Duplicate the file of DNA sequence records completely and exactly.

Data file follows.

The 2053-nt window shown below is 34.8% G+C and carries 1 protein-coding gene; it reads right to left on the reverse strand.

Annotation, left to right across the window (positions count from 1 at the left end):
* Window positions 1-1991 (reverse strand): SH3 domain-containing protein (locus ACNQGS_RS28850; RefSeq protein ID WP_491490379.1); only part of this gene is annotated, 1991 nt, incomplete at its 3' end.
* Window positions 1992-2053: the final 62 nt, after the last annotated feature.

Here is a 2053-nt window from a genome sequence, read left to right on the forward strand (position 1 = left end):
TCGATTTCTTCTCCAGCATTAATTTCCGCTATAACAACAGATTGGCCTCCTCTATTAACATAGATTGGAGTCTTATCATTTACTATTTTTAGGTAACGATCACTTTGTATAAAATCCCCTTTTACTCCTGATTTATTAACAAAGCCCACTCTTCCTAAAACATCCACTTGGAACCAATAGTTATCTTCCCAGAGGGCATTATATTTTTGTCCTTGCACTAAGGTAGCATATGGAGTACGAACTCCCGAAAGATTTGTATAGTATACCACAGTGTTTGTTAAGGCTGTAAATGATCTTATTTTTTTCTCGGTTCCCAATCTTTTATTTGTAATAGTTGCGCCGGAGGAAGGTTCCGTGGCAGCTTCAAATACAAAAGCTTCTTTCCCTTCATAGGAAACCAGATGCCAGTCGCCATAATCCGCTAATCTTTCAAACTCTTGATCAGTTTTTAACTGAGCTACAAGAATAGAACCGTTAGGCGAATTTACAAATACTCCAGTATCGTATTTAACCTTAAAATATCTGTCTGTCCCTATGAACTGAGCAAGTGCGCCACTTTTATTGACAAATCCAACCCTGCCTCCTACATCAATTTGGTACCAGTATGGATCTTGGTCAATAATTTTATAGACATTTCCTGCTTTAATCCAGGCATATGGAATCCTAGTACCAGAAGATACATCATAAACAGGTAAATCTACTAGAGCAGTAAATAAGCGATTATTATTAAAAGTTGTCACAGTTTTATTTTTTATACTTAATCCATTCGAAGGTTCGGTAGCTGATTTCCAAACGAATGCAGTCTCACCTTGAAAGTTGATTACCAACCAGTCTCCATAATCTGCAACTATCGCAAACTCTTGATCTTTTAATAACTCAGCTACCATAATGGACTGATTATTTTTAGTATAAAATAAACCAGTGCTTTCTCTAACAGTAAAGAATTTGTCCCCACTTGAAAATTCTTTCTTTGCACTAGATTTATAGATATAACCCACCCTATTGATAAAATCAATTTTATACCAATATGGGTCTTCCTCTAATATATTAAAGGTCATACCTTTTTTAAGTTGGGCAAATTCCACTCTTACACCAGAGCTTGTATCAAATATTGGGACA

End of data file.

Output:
The 2053-nt window shown below is 34.8% G+C and carries 1 protein-coding gene; it reads right to left on the reverse strand.

Annotation, left to right across the window (positions count from 1 at the left end):
* Window positions 1-1991 (reverse strand): SH3 domain-containing protein (locus ACNQGS_RS28850; RefSeq protein ID WP_491490379.1); only part of this gene is annotated, 1991 nt, incomplete at its 3' end.
* Window positions 1992-2053: the final 62 nt, after the last annotated feature.

Here is a 2053-nt window from a genome sequence, read left to right on the forward strand (position 1 = left end):
TCGATTTCTTCTCCAGCATTAATTTCCGCTATAACAACAGATTGGCCTCCTCTATTAACATAGATTGGAGTCTTATCATTTACTATTTTTAGGTAACGATCACTTTGTATAAAATCCCCTTTTACTCCTGATTTATTAACAAAGCCCACTCTTCCTAAAACATCCACTTGGAACCAATAGTTATCTTCCCAGAGGGCATTATATTTTTGTCCTTGCACTAAGGTAGCATATGGAGTACGAACTCCCGAAAGATTTGTATAGTATACCACAGTGTTTGTTAAGGCTGTAAATGATCTTATTTTTTTCTCGGTTCCCAATCTTTTATTTGTAATAGTTGCGCCGGAGGAAGGTTCCGTGGCAGCTTCAAATACAAAAGCTTCTTTCCCTTCATAGGAAACCAGATGCCAGTCGCCATAATCCGCTAATCTTTCAAACTCTTGATCAGTTTTTAACTGAGCTACAAGAATAGAACCGTTAGGCGAATTTACAAATACTCCAGTATCGTATTTAACCTTAAAATATCTGTCTGTCCCTATGAACTGAGCAAGTGCGCCACTTTTATTGACAAATCCAACCCTGCCTCCTACATCAATTTGGTACCAGTATGGATCTTGGTCAATAATTTTATAGACATTTCCTGCTTTAATCCAGGCATATGGAATCCTAGTACCAGAAGATACATCATAAACAGGTAAATCTACTAGAGCAGTAAATAAGCGATTATTATTAAAAGTTGTCACAGTTTTATTTTTTATACTTAATCCATTCGAAGGTTCGGTAGCTGATTTCCAAACGAATGCAGTCTCACCTTGAAAGTTGATTACCAACCAGTCTCCATAATCTGCAACTATCGCAAACTCTTGATCTTTTAATAACTCAGCTACCATAATGGACTGATTATTTTTAGTATAAAATAAACCAGTGCTTTCTCTAACAGTAAAGAATTTGTCCCCACTTGAAAATTCTTTCTTTGCACTAGATTTATAGATATAACCCACCCTATTGATAAAATCAATTTTATACCAATATGGGTCTTCCTCTAATATATTAAAGGTCATACCTTTTTTAAGTTGGGCAAATTCCACTCTTACACCAGAGCTTGTATCAAATATTGGGACA